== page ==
When you’re trying, post-trauma, to (re)discover who you are NOW — when everything seems new and different — accessing what is known and familiar can be an easy way to find that throughline from the past to the present. When I did this through dance I allowed movement in my body to link my past and present and become a big part of my recovery.

No matter what your trauma has been or when it happened, there are positive throughlines in who you are, what you love and what you do. To discover them, think back over your past and ask yourself:

  • What did I love back then?
  • What’s my favorite memory?
  • What was my favorite activity as a child?
  • What has always made me laugh?
  • What has always made me feel a sense of belonging?
  • What have I always wished for?
  • What have I always wanted?

When you identify the answers start looking at your life today and developing a plan for how you can connect to, experience, embrace and expand your connection to this part of yourself. How to heal PTSD includes learning how to be you again. Your throughlines offer clues to how to do that, plus ways to begin developing who you will be when your recovery is complete.



  1. Really great post Michelle. The points about not having an “idle” mind and putting energy into doing what I “do best” are great reminders to be in action and to generate small wins for confidence.

    These are great tips for anybody, anytime.

  2. Thanks for posting this. It’s a great reminder.

    The last time I was triggered, I decided to skip the rest of my day off, and went back to work. I knew that if I went home or shopping or whatever that I’d obsess about what had triggered me, and work myself up more than I already was. Going back to work was a great solution to the problem. I can’t think about what’s in my head when I’m trying to work through the numbers at work. An hour after I was back to work, the intrusive thoughts were gone. There wasn’t enough space for them to coexist.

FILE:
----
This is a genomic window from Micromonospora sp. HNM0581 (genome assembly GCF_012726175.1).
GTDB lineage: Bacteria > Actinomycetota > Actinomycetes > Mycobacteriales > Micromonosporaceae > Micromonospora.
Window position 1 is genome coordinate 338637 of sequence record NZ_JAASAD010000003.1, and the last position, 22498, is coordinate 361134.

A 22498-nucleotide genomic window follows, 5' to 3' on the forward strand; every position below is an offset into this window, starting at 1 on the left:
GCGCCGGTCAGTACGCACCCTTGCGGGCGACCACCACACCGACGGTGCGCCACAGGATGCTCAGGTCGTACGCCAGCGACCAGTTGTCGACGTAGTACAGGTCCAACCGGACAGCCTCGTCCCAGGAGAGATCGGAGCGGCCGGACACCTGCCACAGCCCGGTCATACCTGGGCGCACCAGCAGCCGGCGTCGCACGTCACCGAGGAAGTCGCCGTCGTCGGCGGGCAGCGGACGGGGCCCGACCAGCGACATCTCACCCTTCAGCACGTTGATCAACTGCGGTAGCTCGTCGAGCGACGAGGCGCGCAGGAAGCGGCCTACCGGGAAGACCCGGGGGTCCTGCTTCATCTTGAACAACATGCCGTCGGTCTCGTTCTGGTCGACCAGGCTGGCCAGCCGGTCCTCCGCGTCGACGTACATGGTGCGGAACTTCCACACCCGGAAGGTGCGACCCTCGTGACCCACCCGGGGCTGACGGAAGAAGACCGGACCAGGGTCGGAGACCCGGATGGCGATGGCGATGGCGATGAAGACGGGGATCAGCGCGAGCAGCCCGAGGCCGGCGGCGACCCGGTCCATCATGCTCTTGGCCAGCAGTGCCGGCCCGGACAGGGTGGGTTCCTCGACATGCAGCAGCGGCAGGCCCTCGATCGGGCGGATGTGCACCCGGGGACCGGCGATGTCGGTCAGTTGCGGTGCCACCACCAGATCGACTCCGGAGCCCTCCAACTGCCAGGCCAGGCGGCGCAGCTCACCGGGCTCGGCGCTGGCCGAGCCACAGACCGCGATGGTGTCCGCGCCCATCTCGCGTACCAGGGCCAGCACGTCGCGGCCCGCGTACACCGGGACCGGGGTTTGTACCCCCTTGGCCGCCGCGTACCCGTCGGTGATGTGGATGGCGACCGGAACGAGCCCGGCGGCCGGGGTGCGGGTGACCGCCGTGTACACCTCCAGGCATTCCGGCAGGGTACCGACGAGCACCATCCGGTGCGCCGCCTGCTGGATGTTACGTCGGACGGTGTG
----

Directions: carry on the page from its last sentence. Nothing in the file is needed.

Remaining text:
3. @Donna — Fabulous example of how much control we actually can exert over our minds and the PTSD process. Thank you so much for sharing. I love hearing stories like that! :)

  4. Hi all, Im an Australian Vet, and have been dealing with PTSD for about 10 years. I aggree with Jerry about doing what you do best to keep you in the now and not then. A few years back after I got out of the Army I took up Photography. Something that I had always loved. When I am out there takeing photos it makes me feel like there is nothing wrong with my world, even when i get home and get involved in the downloading and editing it keeps me centred.
    Try something that you are passionate about or at least really enjoy doing. It makes the world od diffrence. Well for me anyway.

  5. My husband has ptsd and our hardest times come when we have a good day. Anytime things are going well and we are happy…this is when the outbursts of anger come…Can anyone with ptsd relate?

  6. @Vienna — Oh, do I SOOO relate! For me, feeling happy caused me to panic. Hypervigilance made me feel safe; when I was feeling happy I wasn’t being vigilant, I wasn’t paying attention to dangers…. whenever I realized this it made me anxious. I had to snap back to my PTSD self immediately! No better way to do that than summon up the energy of fury.

    Another aspect: in PTSD many of us are dealing with issues that cause us to have low self-esteem and damaged self-worth. We don’t ‘deserve’ to be happy. The frustrated confusion about this can lead to anger.

    I don’t know your husband at all so I can’t really make a recommendation, but this is a generic exercise: When his anger bursts ask him to stop for a second, take a deep breath and tell you what thought/feeling immediately preceded the anger.

    Technically, anger is a secondary emotion. If you can get him to become conscious of what precedes the outburst you might begin building a mechanism that allows him to consider his motivation for his anger. It may be the easiest expression for a feeling that he is having trouble with, and not really anger, per se, at the moment.

    Understanding the origin of the emotion would help you both figure out ways to ease the emotion without such vehemence.

    Let me know how it goes!

  7. Thank you so much MIchele…this is exactly the kind of help I have been searching for…practical! I will try this and let you know how it goes. This is the first breath of fresh air I have had in a long time. Thank you for your explaination. This goes a long way. I will keep you posted